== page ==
Emaillpp@usbr.gov
SubjectComment on the Draft EIS For the Lake Powell Pipeline
MessageDear Bureau of Recreation,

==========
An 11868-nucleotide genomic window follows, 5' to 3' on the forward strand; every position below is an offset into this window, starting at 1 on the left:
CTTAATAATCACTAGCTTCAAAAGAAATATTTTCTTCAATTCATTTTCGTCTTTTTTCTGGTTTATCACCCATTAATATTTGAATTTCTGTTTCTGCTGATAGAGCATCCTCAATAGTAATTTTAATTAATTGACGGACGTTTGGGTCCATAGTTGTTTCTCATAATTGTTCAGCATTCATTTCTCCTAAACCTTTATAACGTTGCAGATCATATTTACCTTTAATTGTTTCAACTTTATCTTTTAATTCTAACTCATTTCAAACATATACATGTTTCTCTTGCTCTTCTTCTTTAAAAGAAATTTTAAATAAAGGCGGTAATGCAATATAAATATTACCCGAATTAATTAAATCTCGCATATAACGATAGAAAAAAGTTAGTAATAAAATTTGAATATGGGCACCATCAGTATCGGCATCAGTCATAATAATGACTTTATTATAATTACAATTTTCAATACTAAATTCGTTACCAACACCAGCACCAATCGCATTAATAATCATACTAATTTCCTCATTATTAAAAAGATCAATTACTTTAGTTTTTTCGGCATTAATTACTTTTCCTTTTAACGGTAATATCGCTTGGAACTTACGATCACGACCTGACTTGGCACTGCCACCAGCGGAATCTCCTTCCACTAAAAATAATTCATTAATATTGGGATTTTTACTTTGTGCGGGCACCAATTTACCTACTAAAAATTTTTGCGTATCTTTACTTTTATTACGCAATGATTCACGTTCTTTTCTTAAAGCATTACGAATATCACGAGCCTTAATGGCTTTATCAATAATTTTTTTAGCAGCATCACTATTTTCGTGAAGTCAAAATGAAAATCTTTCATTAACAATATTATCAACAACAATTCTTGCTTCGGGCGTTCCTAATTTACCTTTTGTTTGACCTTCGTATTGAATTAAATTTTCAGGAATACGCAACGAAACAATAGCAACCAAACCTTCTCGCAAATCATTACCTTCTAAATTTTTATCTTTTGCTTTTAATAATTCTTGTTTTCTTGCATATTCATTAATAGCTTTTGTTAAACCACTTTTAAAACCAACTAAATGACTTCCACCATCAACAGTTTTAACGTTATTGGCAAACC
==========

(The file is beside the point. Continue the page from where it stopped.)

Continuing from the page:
I’m writing to voice my opposition against the Draft EIS for the Lake Powell Pipeline project, which contains serious flaws. It completely ignores the importance of water conservation, ignores the impact of climate change on the Colorado River, and was written with a clear leaning toward new water development. As it is now written, the alternatives in this EIS would cause harm to everyone who lives in the Colorado River Basin, and the ecosystem that depends on its flows. One of the main flaws with the EIS is that the purpose and need statement disallows any study of a water conservation alternative. The statement reads that “The purpose of the Proposed Project is to deliver a reliable annual yield of approximately 86,000 acre-feet of water per year from outside the Virgin River Basin into Washington County to meet projected water demands in 2060.” This statement was clearly written with a bias toward the interests who have been pursuing the pipeline and not toward the public interest. A purpose and need statement like this is fatally flawed and prevents the BOR from being able to “rigorously explore and objectively evaluate all reasonable alternatives”, a key provision of NEPA. Since the purpose and need requires a new water source of a very specific amount from outside Washington County, the alternatives of 1) building a pipeline through the northern route, 2) building a pipeline through the southern route, and 3) building no pipeline leave no option to pursue comprehensive water conservation that could allow Washington county to meet future water needs with water efficiency like nearby counties have done. By omitting any thorough evaluation of a water conservation alternative, the EIS is promoting further water waste in Washington County, at great cost to its citizens and in spite of those of us who take steps to reduce our own personal use. The omission of studying water conservation is egregious, given that Washington County currently uses 302 gpcd of water, with the paltry goal of reducing that consumption to 240 gpcd in 25 years. In comparison, Phoenix currently uses 111 gpcd. Some form of a water conservation is clearly a reasonable alternative and deserves to be objectively evaluated. The EIS cites climate change research to project reduced flows from the Virgin River, Washington County’s current water source, but doesn’t acknowledge the same studies’ findings on the impact to the proposed future source, the Colorado River. One study cited in the EIS, by Udall and Overpeck, concludes that the Colorado River will likely see a 30% reduction of flows by 2060, which would jeopardize Utah’s ability to draw water from a new diversion. This EIS does not adequately assess these climate impacts and the subsequent changes in operations at Lakes Powell and Mead, which could prevent the pipeline from drawing any water. Until these serious flaws in the EIS have been addressed, and a conservation alternative is given rigorous exploration and objective evaluation, this EIS fails to uphold the provisions of the NEPA process and protect the interest of the public and the environment. Thank you
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